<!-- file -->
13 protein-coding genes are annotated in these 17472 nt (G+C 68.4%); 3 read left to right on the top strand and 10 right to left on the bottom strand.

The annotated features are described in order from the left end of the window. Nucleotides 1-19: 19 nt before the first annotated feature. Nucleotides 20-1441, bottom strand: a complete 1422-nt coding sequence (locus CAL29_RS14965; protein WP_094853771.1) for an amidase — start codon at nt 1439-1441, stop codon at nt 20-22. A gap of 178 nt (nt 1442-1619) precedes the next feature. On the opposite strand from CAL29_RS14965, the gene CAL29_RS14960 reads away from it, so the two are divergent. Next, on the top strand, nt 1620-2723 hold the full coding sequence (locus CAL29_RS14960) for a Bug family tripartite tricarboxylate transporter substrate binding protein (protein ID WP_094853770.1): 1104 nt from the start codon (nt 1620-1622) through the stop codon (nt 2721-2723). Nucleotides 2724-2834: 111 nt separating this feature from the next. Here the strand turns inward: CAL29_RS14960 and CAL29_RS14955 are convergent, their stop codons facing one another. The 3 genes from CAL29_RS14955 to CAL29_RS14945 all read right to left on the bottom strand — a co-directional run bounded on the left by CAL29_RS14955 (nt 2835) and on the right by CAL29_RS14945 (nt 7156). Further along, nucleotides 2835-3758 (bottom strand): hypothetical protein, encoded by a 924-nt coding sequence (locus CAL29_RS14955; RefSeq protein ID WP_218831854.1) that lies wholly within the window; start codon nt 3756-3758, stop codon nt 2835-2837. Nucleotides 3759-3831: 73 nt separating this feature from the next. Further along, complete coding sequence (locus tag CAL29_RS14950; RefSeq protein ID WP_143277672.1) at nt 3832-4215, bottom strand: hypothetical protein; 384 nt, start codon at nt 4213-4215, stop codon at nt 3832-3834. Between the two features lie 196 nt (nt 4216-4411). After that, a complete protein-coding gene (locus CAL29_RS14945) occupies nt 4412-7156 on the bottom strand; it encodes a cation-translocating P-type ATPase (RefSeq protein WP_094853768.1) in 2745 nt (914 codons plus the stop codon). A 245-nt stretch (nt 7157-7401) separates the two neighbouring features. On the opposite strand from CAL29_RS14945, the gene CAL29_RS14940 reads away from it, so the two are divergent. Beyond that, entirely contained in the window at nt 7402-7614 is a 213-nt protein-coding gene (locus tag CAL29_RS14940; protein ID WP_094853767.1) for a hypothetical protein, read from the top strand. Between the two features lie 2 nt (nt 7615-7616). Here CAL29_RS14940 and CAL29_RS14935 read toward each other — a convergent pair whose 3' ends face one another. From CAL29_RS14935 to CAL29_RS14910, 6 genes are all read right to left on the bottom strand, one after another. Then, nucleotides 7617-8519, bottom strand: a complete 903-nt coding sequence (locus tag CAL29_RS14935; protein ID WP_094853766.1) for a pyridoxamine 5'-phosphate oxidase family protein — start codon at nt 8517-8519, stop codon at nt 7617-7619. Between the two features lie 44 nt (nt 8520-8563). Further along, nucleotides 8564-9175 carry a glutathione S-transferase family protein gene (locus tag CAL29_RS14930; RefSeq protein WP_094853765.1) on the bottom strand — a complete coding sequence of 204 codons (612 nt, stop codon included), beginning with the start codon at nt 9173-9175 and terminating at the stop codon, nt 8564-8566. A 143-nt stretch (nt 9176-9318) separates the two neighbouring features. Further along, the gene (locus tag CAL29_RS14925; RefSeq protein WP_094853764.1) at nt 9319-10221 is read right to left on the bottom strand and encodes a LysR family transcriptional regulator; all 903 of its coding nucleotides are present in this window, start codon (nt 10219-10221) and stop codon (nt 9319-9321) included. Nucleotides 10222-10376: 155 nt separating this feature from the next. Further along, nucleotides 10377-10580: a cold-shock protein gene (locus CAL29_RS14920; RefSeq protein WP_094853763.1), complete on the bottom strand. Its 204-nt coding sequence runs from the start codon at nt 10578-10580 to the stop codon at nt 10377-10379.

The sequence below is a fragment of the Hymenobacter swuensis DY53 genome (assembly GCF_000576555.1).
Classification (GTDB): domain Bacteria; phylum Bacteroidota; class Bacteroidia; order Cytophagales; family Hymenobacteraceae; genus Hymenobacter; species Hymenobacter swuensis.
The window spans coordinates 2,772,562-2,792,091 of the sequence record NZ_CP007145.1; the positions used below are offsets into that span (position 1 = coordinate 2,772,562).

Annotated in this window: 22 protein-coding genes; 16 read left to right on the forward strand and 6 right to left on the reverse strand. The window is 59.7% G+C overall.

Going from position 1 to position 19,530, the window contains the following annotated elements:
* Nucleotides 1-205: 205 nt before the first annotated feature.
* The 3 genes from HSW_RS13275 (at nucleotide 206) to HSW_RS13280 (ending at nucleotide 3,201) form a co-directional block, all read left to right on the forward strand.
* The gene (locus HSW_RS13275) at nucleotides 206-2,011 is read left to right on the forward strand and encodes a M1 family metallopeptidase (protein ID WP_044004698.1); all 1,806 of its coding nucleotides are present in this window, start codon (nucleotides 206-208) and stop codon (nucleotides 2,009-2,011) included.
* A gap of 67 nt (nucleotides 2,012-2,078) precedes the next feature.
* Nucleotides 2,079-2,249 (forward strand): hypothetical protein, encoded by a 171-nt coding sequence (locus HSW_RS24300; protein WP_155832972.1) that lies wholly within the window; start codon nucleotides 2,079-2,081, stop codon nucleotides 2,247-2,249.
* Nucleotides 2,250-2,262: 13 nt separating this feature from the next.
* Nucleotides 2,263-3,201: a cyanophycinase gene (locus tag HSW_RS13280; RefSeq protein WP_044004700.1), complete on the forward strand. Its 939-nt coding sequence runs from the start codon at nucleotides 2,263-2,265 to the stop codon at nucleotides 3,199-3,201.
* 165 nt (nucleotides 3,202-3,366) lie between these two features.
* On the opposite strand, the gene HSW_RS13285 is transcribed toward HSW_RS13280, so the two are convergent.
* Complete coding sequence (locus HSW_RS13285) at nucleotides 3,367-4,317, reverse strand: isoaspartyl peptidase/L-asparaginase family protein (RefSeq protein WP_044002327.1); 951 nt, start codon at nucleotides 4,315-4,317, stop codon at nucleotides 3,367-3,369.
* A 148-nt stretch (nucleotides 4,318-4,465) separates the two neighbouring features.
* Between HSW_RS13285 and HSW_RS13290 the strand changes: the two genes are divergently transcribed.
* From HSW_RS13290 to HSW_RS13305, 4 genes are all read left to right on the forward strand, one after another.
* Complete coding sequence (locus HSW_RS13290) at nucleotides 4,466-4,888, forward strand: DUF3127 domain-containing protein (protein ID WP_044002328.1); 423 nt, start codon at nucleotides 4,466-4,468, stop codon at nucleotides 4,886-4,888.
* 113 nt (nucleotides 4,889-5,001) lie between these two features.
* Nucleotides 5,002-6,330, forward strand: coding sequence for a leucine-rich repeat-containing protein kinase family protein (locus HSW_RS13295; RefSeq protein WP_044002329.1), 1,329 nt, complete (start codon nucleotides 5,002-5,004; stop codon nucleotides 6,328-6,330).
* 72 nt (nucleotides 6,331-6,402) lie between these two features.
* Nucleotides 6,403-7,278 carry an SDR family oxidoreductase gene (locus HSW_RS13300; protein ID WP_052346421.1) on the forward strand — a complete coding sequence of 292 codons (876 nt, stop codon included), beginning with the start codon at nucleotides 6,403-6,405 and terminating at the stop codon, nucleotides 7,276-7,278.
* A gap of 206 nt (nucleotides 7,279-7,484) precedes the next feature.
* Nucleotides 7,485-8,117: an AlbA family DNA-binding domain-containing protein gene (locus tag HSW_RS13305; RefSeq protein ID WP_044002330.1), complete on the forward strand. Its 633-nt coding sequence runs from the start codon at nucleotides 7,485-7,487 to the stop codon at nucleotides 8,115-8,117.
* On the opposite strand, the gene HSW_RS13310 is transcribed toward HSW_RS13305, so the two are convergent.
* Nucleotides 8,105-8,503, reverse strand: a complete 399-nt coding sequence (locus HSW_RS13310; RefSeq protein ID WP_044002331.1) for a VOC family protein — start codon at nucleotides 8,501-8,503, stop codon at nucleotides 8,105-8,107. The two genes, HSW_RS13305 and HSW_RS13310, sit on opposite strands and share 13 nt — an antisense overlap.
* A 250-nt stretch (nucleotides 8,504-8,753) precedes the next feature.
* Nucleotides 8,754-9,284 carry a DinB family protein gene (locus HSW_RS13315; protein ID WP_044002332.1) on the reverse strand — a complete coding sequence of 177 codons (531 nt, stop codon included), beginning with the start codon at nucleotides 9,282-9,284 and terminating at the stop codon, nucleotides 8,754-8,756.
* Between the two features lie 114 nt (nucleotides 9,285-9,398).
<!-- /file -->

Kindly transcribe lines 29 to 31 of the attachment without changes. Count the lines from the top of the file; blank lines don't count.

* Nucleotides 8,105-8,503, reverse strand: a complete 399-nt coding sequence (locus HSW_RS13310; RefSeq protein ID WP_044002331.1) for a VOC family protein — start codon at nucleotides 8,501-8,503, stop codon at nucleotides 8,105-8,107. The two genes, HSW_RS13305 and HSW_RS13310, sit on opposite strands and share 13 nt — an antisense overlap.
* A 250-nt stretch (nucleotides 8,504-8,753) precedes the next feature.
* Nucleotides 8,754-9,284 carry a DinB family protein gene (locus HSW_RS13315; protein ID WP_044002332.1) on the reverse strand — a complete coding sequence of 177 codons (531 nt, stop codon included), beginning with the start codon at nucleotides 9,282-9,284 and terminating at the stop codon, nucleotides 8,754-8,756.